Home Gardening Bonkers for Bluebells in Bloom

Bonkers for Bluebells in Bloom

Bonkers for Bluebells in Bloom

Bluebells steal the spring scene

Spanish Hyacinths bluebells out my window

Every late April and early May my garden is flooded by a sea of bluebells. Strolling through the garden seems more like wading through a shallow blue pool. I typically go a bit bonkers over these blooms as they transform the landscape into a storybook setting of vivid color and wonder. The magic lasts about two to three weeks before warmer weather sends the bulbs’ activity back underground, and into forced dormancy and nutrient storage mode.

Video: A Stroll Through the Bluebells

I never tire of the view from back porch. A little wild, a wee bit weedy, but always interesting, the garden here provides a changing canvas with each season.

big leaf maple in a sea of bluebellsHope you enjoy the view and the video garden walk. 

More photos and information about the Spanish Bluebell, and a growing guide.


  1. Beautiful Sunday stroll! I love the bluebells, I enjoy them in my small garden too. I don’t think they were planted, Bluebells just seem to crop up where they are loved! Love it when you include the bullies (well, the one who is awake already!)

    • Thanks Charlotte, I like your theory, yep these spread like magic. One spring they pop up on the south side of the house, the next year, a new patch can be found on the west side of the house. B&G send their best.

  2. Oh, sigh! So green and lush. Our summer/autumn has been so dry. My maple has seen off the drought in such style. After watching your video I am so buying another two to plant.
    If Boz’s top lip/flap wasn’t so large I am certain he would have shown us a Billy Idol-esque sneer. That slight twitch…. ooh Boz, whatcha got to rebel against??

    • Jacqui, I keep telling Boz if he would just move that upper muzzle up and down a bit, a la Elvis, we’d be millionaires. I think he prefers the quiet country life.

    • Jason, I agree, Virginia bluebells are equally beautiful, though I’ve never had luck with them here. Not sure why, we may be too wet in the winter and/or too dry in the summer.

  3. Hey Tom,
    I came across your wonderful site while searching for information on blackberries.
    I have some Spanish hyacinths and always look forward to seeing them in the spring. Yours are awesome!! I also like Virginia bluebells as well.
    I enjoyed reading your respective on blackberries. I absolutely love anything made with blackberries and thought about transplanting some wild ones. I know wild blackberries have “issues” but then who doesn’t?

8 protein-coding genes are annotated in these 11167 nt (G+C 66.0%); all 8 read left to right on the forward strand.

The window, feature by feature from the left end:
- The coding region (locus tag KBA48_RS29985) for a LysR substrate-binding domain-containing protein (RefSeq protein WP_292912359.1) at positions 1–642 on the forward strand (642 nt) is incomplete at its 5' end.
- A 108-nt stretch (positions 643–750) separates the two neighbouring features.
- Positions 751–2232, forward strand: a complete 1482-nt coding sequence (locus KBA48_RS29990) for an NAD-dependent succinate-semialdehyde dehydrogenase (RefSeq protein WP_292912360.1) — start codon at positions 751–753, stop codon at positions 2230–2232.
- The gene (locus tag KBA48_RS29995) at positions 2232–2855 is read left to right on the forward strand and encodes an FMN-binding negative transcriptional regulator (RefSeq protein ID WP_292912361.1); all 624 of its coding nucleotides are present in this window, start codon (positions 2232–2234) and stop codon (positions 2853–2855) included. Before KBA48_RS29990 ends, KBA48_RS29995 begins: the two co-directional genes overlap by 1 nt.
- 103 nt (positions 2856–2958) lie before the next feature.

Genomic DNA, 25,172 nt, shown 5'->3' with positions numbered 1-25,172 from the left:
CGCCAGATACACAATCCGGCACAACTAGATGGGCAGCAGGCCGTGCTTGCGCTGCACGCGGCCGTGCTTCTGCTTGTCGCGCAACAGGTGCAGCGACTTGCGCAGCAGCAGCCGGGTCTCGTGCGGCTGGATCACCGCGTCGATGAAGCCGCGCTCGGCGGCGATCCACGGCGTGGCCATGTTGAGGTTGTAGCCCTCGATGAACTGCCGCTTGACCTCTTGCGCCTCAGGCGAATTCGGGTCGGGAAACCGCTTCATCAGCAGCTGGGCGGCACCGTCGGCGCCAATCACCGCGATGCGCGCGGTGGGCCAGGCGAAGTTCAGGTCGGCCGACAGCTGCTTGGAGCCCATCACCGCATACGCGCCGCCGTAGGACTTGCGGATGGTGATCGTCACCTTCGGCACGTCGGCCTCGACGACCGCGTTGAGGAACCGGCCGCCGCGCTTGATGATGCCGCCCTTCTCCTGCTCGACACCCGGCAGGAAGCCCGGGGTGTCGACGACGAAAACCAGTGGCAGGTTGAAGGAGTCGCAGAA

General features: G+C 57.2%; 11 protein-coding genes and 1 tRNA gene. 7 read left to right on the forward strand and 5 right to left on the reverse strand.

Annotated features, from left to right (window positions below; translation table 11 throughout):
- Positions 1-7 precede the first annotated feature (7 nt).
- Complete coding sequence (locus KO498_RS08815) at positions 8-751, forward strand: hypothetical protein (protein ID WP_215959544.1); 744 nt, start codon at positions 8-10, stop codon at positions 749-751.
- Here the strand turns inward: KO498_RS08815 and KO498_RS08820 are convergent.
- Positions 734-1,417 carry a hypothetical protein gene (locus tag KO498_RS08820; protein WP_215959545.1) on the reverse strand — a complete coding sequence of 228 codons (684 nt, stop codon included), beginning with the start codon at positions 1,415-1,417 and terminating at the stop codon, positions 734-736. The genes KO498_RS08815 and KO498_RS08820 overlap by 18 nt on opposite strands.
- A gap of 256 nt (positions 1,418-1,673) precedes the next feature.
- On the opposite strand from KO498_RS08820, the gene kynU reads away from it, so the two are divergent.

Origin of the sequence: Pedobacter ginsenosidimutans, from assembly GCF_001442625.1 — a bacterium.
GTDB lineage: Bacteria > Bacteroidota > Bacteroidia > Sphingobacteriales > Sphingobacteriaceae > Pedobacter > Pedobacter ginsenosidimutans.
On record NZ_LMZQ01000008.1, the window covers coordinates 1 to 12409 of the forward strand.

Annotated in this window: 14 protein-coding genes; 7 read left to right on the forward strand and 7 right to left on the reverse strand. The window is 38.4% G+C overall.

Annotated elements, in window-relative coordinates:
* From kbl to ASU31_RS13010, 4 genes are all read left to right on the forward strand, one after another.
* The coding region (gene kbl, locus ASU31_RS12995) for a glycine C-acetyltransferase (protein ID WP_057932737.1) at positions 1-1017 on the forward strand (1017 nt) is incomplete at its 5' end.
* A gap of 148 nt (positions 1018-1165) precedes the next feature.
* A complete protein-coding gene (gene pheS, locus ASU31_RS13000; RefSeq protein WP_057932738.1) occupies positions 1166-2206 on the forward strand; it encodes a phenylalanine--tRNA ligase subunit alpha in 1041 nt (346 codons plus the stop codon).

Also,I thought the whole manure article was funny. I happen to have lot of crap around ( 4 horses, goats & chickens) so I have slung allot of it. I use composted manure in my garden but I mulch over it to reduce the weeds. I think nature intended for seeds to survive the digestive tract of animals so plants would spread to other areas. That’s my theory…its easy to think up hair brained stuff or cure problems while weeding!!
    I am trying orangeglo watermelon and 3 melons ,( Ananas D’amerique a chair vert, Boule d’or and Noir des carmes) this year just for kicks. It must have been the french wine I was drinking while ordering the seeds.
    You have a great site…thanks so much for sharing!! Love your dogs!!

    • Hi Janet, Welcome, and thank you so very much for the kind comment. Um, um, um makes this man smile…. As for the black berries, wild are great just invasive and painfully prickly if left to their own devices. Two thornless varieties I’ve tried, Chester Thornless and Triple Crown have done amazingly well, and taste great like their wild counterparts. As for melons, I’ve tried all of those except orangeglo, and only had success with Black Tail Mountain watermelon. This year I hope to try some varieties in the hoophouse, where the temp will be warm enough to help them produce ripe fruit. Here’s to French wine and English bulldogs! Take care, Tom

      • Thanks Tom for the blackberry recommendations. I hope to get a couple plants in the ground this fall. I am considering a raspberry variety..Bababerry. I heard it will do well down here in my hot, humid southern summers in Zone 7. …glad something likes the summers here. Thank goodness for air conditioning!! The thoughts of jam, sauces, tarts, and cobblers etc over ruled the concerns of brambles gone wild so I am going to try a few blackberries and raspberries this fall. If they get out of bounds, I’ll turn my crack team of four legged pruners on them (my goats).

    • Thanks Renae, so glad you’re back, I’ve missed you. Hope all is well in your world and the kids and hubby are happy and healthy.

  4. How beautiful! Do you sit by those lovely leaded glass windows every morning with your cup of coffee? What a view! And the fence gate at the end of the path is pretty wonderful, too. (I hope Boz appreciates it all.)

    • Eileen, that is indeed my morning routine. My nook has quickly become my writing desk/office. Boz and Gracie, snooze at my feet, and all is well with the world. When the sun hits the south-side window, it’s time to hit put the coffee down and hit the outdoors.

  5. Tom, I am so envious of your bluebells. I have some in my garden, but they do not multiply or bloom. Maybe it is too hot here. Thanks for the early morning stroll.

  6. I wonder if you’d do my windows-yours are so clean. I might have Bluebells in my yard, but I can’t tell-windows need to be washed. Love your spring bulbs.


Please enter your comment!
Please enter your name here

This site uses Akismet to reduce spam. Learn how your comment data is processed.